Poetry / November 2008 (Issue 5)

Mountain Rocks

by Mike Farman

Jagged mountain crags, narrow pathways;
at twilight as I reached the temple, bats were flying.
I climbed to the hall, sat down on rain-washed steps
among great plantain leaves, swollen jasmine buds.

The priest informed me of a splendid Buddha painting;
He brought a light to show me; I could see it was unique.
He spread my bed, shook the mat, prepared soup and rice:
coarse food, but good enough to satisfy my hunger.
Late that night I lay in stillness, insects silent now;
the moon rose above the ridge, shining through my door.

When daylight came, I left without a path to follow,
wandered here and there through heavy mist.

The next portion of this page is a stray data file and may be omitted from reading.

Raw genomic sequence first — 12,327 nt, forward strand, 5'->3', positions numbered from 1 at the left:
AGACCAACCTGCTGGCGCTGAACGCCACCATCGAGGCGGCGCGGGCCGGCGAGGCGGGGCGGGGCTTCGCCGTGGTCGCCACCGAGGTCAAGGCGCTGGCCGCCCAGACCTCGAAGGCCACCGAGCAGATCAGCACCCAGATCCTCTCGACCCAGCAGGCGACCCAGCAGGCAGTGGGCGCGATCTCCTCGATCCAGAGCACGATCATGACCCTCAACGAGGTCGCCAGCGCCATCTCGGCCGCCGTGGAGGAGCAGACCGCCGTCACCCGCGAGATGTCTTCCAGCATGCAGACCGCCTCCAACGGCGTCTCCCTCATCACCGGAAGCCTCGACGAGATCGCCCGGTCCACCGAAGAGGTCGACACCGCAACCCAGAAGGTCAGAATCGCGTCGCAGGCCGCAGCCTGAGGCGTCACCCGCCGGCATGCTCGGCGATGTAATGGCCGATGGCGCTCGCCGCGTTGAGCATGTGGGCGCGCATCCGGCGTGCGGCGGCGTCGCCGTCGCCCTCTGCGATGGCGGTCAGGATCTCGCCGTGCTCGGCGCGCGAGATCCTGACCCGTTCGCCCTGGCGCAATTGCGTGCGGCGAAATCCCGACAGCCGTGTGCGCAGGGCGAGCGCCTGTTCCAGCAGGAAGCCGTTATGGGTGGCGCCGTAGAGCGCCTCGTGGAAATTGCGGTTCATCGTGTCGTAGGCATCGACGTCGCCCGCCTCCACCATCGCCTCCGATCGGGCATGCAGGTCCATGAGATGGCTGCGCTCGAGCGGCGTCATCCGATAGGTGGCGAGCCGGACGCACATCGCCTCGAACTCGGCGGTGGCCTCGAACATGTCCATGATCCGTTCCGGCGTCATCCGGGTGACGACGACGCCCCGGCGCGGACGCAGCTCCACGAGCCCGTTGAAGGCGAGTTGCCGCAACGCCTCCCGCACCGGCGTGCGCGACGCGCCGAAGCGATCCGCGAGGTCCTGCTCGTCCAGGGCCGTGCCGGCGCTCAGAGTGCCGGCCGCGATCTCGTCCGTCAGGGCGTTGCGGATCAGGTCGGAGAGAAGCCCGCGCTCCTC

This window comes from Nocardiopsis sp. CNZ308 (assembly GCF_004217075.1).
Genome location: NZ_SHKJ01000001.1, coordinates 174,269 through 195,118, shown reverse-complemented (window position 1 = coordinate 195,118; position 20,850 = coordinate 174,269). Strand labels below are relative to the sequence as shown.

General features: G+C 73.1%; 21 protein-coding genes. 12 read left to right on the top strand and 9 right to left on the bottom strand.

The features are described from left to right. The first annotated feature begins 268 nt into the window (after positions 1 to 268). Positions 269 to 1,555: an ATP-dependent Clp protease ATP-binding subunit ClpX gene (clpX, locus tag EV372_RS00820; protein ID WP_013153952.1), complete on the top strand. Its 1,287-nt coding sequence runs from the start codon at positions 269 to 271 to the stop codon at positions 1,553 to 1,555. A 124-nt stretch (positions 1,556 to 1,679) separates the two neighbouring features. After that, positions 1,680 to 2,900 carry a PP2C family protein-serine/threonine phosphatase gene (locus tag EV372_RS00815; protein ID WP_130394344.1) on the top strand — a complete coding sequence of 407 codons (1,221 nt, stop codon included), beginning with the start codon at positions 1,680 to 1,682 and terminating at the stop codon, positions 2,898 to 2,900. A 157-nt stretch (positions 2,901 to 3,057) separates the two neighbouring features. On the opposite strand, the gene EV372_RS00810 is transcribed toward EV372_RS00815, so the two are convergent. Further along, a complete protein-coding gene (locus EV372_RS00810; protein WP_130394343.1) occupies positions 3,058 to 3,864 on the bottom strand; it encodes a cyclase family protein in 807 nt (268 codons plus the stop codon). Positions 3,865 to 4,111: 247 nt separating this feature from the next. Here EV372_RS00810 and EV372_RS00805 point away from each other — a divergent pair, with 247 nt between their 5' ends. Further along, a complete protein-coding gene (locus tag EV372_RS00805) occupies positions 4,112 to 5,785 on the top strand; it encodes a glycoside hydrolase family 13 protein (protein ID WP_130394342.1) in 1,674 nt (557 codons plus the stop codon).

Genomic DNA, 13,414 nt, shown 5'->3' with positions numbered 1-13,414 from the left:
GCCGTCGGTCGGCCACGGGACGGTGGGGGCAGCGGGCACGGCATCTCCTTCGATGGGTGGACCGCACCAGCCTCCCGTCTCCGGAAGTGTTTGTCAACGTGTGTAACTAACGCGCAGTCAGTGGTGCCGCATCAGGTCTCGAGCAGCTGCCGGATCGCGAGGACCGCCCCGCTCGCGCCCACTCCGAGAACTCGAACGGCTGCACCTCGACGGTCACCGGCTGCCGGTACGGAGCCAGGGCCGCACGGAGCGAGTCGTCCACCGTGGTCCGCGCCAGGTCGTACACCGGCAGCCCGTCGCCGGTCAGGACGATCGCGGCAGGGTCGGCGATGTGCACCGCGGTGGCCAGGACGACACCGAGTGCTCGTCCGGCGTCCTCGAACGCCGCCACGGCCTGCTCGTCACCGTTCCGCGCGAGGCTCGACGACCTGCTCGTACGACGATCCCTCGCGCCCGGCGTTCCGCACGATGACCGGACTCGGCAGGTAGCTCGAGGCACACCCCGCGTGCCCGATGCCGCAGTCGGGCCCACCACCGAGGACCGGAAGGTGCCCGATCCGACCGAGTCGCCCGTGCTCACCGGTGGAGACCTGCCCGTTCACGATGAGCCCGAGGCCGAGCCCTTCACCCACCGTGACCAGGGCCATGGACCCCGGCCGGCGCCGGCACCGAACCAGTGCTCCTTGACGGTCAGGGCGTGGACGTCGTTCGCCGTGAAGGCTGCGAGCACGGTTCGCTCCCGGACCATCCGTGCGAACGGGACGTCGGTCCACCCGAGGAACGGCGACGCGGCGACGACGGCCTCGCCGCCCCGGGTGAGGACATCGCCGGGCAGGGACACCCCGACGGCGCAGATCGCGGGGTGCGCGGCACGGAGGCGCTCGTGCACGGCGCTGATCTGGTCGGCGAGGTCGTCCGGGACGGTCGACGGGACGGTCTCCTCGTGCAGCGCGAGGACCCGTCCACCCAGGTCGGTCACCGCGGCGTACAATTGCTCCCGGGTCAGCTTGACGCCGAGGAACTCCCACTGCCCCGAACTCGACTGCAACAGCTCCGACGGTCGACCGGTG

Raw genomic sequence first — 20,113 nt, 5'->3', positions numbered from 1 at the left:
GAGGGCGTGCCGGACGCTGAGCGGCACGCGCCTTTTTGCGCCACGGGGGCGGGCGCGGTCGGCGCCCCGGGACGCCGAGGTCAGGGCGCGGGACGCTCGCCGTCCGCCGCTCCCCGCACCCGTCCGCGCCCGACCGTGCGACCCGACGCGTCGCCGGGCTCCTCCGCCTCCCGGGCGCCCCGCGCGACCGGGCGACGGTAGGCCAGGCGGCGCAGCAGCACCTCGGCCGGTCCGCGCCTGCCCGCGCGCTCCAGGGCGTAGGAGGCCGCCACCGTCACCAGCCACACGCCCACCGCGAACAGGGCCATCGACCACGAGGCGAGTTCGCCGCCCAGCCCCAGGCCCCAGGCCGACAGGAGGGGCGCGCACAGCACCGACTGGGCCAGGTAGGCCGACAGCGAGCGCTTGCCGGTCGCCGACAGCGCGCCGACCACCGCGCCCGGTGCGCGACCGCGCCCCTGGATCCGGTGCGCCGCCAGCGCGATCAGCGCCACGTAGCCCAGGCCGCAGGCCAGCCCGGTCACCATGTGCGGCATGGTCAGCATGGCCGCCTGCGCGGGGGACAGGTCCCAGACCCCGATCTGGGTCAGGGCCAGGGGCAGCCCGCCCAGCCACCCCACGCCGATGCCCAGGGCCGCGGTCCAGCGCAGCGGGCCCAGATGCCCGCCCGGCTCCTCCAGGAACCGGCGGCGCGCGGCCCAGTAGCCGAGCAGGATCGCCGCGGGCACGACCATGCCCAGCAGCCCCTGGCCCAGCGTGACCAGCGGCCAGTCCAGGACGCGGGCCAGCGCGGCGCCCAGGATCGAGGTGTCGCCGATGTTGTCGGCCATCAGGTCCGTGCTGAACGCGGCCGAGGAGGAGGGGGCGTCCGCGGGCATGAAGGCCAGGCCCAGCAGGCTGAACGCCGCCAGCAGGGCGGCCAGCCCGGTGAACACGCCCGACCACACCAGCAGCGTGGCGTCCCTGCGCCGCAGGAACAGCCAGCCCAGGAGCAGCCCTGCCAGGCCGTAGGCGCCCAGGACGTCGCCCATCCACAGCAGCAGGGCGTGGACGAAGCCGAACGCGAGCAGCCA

Red peaks, jade streams, one after another, brimming over;
at last I came to pines and oaks, all of massive span.
Barefoot, I trod on stones to cross the streams,
water gurgling, breezes blowing wide my robe.

If life could stay like this, a person could be happy,
why are we always tethered to officialdom?
If only a few close friends could get together
we might settle here, find peace in our old age.

(This is a translation of a poem by Han Yu (768-825), a Tang Dynasty poet.)

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